XLIV Jornadas Nacionais de Neonatologia. Évora. 2015. Poster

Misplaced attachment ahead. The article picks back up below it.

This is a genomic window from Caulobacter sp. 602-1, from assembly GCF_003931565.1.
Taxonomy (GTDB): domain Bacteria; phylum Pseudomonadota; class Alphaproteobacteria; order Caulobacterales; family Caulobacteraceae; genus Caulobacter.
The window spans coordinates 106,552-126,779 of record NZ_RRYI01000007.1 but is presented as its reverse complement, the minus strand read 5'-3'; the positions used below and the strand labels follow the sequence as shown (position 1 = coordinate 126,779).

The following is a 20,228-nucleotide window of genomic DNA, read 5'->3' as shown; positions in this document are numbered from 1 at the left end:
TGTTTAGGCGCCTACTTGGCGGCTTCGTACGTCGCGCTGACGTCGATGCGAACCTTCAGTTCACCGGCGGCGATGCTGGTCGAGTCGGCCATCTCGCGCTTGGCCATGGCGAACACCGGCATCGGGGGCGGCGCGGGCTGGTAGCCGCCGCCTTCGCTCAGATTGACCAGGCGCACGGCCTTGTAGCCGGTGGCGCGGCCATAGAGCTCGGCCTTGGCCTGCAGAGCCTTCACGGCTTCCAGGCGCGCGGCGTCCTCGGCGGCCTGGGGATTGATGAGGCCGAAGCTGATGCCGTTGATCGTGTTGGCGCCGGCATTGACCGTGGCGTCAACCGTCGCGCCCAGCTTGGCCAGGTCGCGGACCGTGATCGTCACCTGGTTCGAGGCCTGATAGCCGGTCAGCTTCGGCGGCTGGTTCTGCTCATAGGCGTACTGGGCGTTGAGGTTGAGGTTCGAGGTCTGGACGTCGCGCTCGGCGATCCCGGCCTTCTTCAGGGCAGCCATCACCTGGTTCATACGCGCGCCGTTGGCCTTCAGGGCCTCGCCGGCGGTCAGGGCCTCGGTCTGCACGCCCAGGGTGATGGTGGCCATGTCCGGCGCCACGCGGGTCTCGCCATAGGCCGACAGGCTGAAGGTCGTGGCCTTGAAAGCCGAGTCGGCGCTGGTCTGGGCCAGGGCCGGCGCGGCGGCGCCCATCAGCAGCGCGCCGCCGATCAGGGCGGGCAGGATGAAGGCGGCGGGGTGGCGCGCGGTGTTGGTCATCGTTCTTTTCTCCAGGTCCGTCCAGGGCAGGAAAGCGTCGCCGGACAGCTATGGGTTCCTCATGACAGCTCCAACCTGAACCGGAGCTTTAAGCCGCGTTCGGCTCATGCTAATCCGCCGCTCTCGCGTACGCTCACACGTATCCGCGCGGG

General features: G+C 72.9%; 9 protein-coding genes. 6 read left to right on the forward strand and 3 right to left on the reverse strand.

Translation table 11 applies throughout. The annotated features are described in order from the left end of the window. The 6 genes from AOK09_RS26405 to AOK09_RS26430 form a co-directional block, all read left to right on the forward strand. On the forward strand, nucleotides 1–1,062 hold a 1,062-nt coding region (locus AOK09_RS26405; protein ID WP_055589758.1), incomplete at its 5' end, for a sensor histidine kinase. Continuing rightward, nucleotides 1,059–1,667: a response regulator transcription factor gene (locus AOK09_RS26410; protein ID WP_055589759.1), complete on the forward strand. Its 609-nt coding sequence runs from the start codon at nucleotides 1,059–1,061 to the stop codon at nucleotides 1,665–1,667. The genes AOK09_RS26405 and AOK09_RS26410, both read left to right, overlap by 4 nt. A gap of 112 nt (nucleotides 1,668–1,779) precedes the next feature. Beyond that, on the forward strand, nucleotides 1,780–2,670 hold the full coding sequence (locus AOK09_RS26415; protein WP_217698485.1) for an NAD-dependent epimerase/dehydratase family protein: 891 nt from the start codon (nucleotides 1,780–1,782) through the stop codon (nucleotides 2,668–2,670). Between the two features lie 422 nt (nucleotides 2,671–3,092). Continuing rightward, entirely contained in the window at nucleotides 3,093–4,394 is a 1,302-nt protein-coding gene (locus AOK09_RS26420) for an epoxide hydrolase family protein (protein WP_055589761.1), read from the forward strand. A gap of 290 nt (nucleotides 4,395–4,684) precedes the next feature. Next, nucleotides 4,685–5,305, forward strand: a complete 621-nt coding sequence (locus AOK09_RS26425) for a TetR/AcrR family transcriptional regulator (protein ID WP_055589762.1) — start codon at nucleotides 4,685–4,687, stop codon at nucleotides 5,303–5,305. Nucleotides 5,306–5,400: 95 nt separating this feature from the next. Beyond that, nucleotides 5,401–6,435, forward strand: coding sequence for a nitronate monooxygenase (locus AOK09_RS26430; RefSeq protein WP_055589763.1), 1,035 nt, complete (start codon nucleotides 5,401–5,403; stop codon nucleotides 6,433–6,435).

Viral respiratory infections are predominant in children. Neonates are at higher risk of bacterial infection, thus empirical antibiotics are usually prescribed. An apparently robust neonate with severe bacterial respiratory infection is reported. Male neonate, born by caesarean section due to macrossomy (4650g), after an uneventful gestation. Admitted to the neonatal unit for early respiratory distress, he was discharged home after 5 days. At the 10th day of life, he presented with anorexia, respiratory distress, generalized cyanosis and oscillatory hypotonia. His older sibling had upper respiratory infection. At the ER, he had respiratory acidosis, 7,400 WBC/microL with no polymorphonuclear predominance, CRP 1.2mg/dL and hypotransparency of the right lung. Bacterial pneumonia was admitted and he was started on cefotaxime, ampicillin and gentamicin; due to the clinical instability, he was transferred to a neonatal intensive care unit, where assisted ventilation was started at admission. Congenital cardiopathy was excluded. For chewing movements and tonic extension of the upper limbs, he was on phenobarbital for 5 days; cranial ultrasonography and electroencephalography were normal. Haemophilus influenza was identified in the tracheal aspirate and cefotaxime was suspended. CRP was never positive. Tube feeding was well tolerated, he was extubated after 3 days and feeding by mouth was started. He was transferred to the hospital of origin at the 8th day, still dependent of oxygen supplementation. This report alerts to the potential severity of community acquired bacterial neonatal pneumonia and highlights the important role of both the paediatric emergency transfer system and the broad microbiological workout.